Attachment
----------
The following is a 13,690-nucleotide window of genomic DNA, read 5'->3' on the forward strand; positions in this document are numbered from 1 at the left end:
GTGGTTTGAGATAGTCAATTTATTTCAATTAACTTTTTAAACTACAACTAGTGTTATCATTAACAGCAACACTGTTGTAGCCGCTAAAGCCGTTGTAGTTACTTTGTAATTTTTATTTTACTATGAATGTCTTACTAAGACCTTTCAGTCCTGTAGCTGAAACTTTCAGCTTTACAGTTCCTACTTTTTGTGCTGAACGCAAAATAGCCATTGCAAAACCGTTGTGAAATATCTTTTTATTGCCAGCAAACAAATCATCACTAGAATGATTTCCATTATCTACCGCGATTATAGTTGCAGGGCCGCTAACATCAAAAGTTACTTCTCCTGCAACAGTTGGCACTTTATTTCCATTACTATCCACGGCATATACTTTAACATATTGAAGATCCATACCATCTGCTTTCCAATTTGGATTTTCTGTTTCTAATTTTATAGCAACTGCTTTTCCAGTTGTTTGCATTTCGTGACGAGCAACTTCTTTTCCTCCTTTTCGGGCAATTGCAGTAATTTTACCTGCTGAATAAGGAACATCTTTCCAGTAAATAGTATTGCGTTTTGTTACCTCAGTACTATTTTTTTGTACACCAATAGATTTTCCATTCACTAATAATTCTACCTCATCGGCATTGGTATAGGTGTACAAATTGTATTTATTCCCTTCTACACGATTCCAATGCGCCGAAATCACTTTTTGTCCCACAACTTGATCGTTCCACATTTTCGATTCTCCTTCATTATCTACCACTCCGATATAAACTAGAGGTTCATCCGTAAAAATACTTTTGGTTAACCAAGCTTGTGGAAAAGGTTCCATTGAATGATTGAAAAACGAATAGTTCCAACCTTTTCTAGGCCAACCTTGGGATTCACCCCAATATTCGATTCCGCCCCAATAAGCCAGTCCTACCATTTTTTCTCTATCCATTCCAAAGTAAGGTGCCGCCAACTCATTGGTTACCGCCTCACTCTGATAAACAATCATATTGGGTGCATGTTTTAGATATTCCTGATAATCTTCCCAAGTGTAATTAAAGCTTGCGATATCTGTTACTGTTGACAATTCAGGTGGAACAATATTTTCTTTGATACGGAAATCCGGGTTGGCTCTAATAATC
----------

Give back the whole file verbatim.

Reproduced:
The following is a 13,690-nucleotide window of genomic DNA, read 5'->3' on the forward strand; positions in this document are numbered from 1 at the left end:
GTGGTTTGAGATAGTCAATTTATTTCAATTAACTTTTTAAACTACAACTAGTGTTATCATTAACAGCAACACTGTTGTAGCCGCTAAAGCCGTTGTAGTTACTTTGTAATTTTTATTTTACTATGAATGTCTTACTAAGACCTTTCAGTCCTGTAGCTGAAACTTTCAGCTTTACAGTTCCTACTTTTTGTGCTGAACGCAAAATAGCCATTGCAAAACCGTTGTGAAATATCTTTTTATTGCCAGCAAACAAATCATCACTAGAATGATTTCCATTATCTACCGCGATTATAGTTGCAGGGCCGCTAACATCAAAAGTTACTTCTCCTGCAACAGTTGGCACTTTATTTCCATTACTATCCACGGCATATACTTTAACATATTGAAGATCCATACCATCTGCTTTCCAATTTGGATTTTCTGTTTCTAATTTTATAGCAACTGCTTTTCCAGTTGTTTGCATTTCGTGACGAGCAACTTCTTTTCCTCCTTTTCGGGCAATTGCAGTAATTTTACCTGCTGAATAAGGAACATCTTTCCAGTAAATAGTATTGCGTTTTGTTACCTCAGTACTATTTTTTTGTACACCAATAGATTTTCCATTCACTAATAATTCTACCTCATCGGCATTGGTATAGGTGTACAAATTGTATTTATTCCCTTCTACACGATTCCAATGCGCCGAAATCACTTTTTGTCCCACAACTTGATCGTTCCACATTTTCGATTCTCCTTCATTATCTACCACTCCGATATAAACTAGAGGTTCATCCGTAAAAATACTTTTGGTTAACCAAGCTTGTGGAAAAGGTTCCATTGAATGATTGAAAAACGAATAGTTCCAACCTTTTCTAGGCCAACCTTGGGATTCACCCCAATATTCGATTCCGCCCCAATAAGCCAGTCCTACCATTTTTTCTCTATCCATTCCAAAGTAAGGTGCCGCCAACTCATTGGTTACCGCCTCACTCTGATAAACAATCATATTGGGTGCATGTTTTAGATATTCCTGATAATCTTCCCAAGTGTAATTAAAGCTTGCGATATCTGTTACTGTTGACAATTCAGGTGGAACAATATTTTCTTTGATACGGAAATCCGGGTTGGCTCTAATAATC